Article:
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Is there a standard way of dealing with the interaction between separate compilation and different kinds of closure conversion when compiling higher-order function calls?

I know of three function-like constructs that are distinctly compiled in most programming languages: closures, (top-level) functions, and C++-style function objects. Syntactically they are called the same way, but a compiler would optimally generate distinctly-shaped call sites:

Syntax:  | clo(args)                 |   func(args)     |   obj(args)
Codegen: | clo.fnc(&clo.env, args)   |   func(args)     |   cls_call(&obj, args)
              ^      ^                      ^                   ^     ^
            fn ptr   |                      +--"top level" fn --+     |
                     +--- "extra" param, compared to source type -----+

(In C++, cls_call would be T::operator() for obj's class T. C++ also allows virtual functors, but that's essentially the closure case with an extra indirection.)

At this point, calls to map (x => x > 3) lst and map (x => x > y) lst should invoke different map functions, because the first is a simple function pointer after hoisting, and the second is a closure.

I can think of four ways of dealing with this issue:

  1. The C++ (98) approach, which forces the callee to either pick a call-site shape (via formal parameter type: virtual functor, function pointer, or non-virtual functor) or drop separate compilation by using a template, effectively specifying solution #2 below.

  2. Overloading: the compiler could do multiple instantiation of map, and all other higher-order functions, with appropriate name-mangling. In effect, there is a separate internal function type per call site shape, and overload resolution picks the right one.

  3. Mandate a globally uniform call-site shape. This means that all top-level functions take an explicit env argument, even if they don't need it, and that "extra" closures must be introduced to wrap non-closure arguments.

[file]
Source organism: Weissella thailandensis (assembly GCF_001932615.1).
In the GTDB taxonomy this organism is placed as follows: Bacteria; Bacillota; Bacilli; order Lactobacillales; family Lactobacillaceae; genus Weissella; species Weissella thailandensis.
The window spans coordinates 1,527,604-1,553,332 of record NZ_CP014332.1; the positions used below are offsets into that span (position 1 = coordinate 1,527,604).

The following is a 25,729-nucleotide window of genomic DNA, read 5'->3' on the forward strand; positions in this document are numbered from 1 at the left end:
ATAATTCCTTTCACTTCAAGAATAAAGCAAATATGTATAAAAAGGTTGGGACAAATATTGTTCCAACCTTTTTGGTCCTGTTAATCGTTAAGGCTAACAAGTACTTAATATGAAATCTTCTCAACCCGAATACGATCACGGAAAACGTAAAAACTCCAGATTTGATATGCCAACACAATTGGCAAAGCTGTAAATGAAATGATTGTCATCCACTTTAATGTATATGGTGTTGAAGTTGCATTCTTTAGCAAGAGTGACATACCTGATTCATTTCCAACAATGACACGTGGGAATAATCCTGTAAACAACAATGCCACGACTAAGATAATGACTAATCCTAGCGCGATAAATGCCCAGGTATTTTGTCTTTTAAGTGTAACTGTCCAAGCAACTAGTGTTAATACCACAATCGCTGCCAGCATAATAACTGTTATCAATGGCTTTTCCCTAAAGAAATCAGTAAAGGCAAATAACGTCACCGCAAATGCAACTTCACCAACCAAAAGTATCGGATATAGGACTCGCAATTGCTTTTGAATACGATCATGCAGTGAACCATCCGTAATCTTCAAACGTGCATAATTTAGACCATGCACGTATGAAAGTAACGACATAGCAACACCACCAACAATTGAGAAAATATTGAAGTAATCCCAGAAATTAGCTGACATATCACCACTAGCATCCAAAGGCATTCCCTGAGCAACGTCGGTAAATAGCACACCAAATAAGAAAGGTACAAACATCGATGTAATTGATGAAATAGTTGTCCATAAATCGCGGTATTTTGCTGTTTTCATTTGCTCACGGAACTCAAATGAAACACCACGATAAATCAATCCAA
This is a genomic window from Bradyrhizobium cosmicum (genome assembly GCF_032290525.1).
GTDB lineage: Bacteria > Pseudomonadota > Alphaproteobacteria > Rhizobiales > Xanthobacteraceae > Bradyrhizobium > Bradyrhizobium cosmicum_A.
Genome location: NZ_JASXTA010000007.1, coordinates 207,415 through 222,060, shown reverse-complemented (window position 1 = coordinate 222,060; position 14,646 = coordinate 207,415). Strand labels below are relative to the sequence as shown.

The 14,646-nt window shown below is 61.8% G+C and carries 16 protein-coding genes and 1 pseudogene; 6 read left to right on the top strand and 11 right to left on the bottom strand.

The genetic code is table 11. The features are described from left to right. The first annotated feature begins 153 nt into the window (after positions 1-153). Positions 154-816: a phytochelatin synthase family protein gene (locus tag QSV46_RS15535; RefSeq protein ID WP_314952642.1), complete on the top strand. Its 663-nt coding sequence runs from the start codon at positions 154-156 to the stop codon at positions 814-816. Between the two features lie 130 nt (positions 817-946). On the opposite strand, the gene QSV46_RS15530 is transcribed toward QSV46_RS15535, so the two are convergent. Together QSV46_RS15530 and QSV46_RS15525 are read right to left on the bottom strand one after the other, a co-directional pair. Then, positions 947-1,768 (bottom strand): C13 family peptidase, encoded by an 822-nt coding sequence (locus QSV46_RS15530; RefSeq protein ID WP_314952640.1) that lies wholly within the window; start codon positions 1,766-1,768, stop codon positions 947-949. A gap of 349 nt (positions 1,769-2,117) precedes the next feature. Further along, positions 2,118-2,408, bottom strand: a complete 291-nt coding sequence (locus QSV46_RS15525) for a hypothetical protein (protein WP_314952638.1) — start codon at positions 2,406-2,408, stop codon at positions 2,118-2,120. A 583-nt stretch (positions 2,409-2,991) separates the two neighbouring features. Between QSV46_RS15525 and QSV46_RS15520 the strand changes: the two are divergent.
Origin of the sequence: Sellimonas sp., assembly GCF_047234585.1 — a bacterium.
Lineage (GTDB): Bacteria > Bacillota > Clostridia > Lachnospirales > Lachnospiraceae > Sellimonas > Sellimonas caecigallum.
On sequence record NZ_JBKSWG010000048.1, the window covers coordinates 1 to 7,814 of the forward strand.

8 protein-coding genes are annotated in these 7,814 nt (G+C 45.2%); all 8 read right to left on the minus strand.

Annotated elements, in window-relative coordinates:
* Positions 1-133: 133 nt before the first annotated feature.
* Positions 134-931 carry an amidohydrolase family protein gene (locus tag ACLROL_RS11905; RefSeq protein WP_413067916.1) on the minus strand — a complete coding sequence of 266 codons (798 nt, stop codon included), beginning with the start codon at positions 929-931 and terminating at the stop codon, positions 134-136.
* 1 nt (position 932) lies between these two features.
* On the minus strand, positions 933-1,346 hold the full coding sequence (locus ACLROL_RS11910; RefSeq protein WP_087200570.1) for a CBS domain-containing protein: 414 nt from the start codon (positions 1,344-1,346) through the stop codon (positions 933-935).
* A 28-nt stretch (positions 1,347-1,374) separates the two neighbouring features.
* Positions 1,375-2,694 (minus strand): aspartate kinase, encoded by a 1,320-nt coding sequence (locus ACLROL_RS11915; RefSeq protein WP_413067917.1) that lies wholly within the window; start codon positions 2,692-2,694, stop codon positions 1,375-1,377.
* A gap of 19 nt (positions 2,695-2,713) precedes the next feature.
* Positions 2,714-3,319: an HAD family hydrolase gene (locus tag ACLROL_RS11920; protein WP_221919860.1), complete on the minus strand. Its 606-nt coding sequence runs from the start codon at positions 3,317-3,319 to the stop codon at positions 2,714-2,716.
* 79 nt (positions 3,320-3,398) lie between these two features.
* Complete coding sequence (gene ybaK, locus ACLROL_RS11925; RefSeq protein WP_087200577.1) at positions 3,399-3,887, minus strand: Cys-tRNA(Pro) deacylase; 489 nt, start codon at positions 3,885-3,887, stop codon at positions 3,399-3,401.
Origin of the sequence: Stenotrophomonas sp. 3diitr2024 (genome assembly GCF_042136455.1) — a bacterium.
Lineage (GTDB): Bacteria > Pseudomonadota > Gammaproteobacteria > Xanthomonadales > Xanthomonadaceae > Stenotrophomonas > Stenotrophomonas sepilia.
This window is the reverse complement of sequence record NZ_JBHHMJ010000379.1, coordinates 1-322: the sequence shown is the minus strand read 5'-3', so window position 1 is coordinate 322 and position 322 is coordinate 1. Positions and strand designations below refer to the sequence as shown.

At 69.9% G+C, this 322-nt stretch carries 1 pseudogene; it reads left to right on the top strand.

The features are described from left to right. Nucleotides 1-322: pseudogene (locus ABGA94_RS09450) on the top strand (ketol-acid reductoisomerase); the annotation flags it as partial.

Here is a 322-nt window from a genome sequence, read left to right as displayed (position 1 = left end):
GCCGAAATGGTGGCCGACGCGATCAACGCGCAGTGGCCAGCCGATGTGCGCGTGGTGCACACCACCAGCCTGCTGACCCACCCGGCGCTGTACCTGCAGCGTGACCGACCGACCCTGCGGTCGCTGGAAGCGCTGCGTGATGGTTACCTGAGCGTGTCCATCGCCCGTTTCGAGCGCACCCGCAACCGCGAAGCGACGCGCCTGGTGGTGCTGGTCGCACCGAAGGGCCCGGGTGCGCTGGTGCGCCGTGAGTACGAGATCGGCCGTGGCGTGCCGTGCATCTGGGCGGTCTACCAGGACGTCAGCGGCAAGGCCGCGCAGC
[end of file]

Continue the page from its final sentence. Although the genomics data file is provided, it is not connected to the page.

4. Retain the "natural" signature for top-level functions, but mandate that all handling of higher-order function params be done through closures. The "extra" closures for already-closed functions call a wrapper trampoline function to discard the unused env parameter. This seems more elegant than option 3, but harder to implement efficiently. Either the compiler generates a multitude of calling-convention-indepedent wrappers, or it uses a small number of calling-convention-sensitive thunks...

Having an optimized closure-conversion/lambda lifting hybrid scheme, with a per-function choice of whether to stick a given closure argument in the env or the parameter list, seems like it would make the issue more acute.

Anyways, questions:

  • Does this issue have an explicit name in the literature?
  • Are there other approaches besides the four above?
  • Are there well-known tradeoffs between approaches?
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1 Answer 1

up vote 12 down vote accepted

This is a pretty deep question with a lot of ramifications, and I don't want to write a scholarly article here. I will just scratch the surface and will point you to more information elsewhere. I am basing my response on personal experience with the Glorious Glasgow Haskell Compiler and with Standard ML of New Jersey, as well as scholarly papers written about those systems.

The key distinction made in an ambitious compiler is the distinction between known calls and unknown calls. For languages with higher-order functions, a secondary but still important distinction is whether the call is fully saturated (which we can decide only at a known call site).